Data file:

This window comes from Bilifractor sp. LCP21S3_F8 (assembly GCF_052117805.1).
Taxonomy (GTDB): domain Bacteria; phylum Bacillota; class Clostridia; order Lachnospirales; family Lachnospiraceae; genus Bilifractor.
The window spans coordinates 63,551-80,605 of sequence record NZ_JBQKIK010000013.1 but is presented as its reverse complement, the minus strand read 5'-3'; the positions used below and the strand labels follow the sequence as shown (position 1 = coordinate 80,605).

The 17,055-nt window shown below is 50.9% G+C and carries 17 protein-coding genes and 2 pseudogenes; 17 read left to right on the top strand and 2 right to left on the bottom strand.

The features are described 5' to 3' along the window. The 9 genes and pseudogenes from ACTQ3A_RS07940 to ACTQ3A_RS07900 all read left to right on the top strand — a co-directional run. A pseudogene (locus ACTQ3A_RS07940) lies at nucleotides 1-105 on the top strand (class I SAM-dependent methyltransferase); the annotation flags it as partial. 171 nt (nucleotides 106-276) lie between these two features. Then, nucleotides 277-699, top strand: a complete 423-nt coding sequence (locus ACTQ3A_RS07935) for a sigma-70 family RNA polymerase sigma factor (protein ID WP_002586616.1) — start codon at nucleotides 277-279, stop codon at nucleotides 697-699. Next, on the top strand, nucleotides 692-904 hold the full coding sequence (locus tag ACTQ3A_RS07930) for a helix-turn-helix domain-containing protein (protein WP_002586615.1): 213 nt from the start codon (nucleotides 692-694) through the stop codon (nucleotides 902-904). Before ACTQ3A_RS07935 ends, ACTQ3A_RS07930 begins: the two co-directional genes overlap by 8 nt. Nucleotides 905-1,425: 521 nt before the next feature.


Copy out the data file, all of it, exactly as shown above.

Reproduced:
This window comes from Bilifractor sp. LCP21S3_F8 (assembly GCF_052117805.1).
Taxonomy (GTDB): domain Bacteria; phylum Bacillota; class Clostridia; order Lachnospirales; family Lachnospiraceae; genus Bilifractor.
The window spans coordinates 63,551-80,605 of sequence record NZ_JBQKIK010000013.1 but is presented as its reverse complement, the minus strand read 5'-3'; the positions used below and the strand labels follow the sequence as shown (position 1 = coordinate 80,605).

The 17,055-nt window shown below is 50.9% G+C and carries 17 protein-coding genes and 2 pseudogenes; 17 read left to right on the top strand and 2 right to left on the bottom strand.

The features are described 5' to 3' along the window. The 9 genes and pseudogenes from ACTQ3A_RS07940 to ACTQ3A_RS07900 all read left to right on the top strand — a co-directional run. A pseudogene (locus ACTQ3A_RS07940) lies at nucleotides 1-105 on the top strand (class I SAM-dependent methyltransferase); the annotation flags it as partial. 171 nt (nucleotides 106-276) lie between these two features. Then, nucleotides 277-699, top strand: a complete 423-nt coding sequence (locus ACTQ3A_RS07935) for a sigma-70 family RNA polymerase sigma factor (protein ID WP_002586616.1) — start codon at nucleotides 277-279, stop codon at nucleotides 697-699. Next, on the top strand, nucleotides 692-904 hold the full coding sequence (locus tag ACTQ3A_RS07930) for a helix-turn-helix domain-containing protein (protein WP_002586615.1): 213 nt from the start codon (nucleotides 692-694) through the stop codon (nucleotides 902-904). Before ACTQ3A_RS07935 ends, ACTQ3A_RS07930 begins: the two co-directional genes overlap by 8 nt. Nucleotides 905-1,425: 521 nt before the next feature.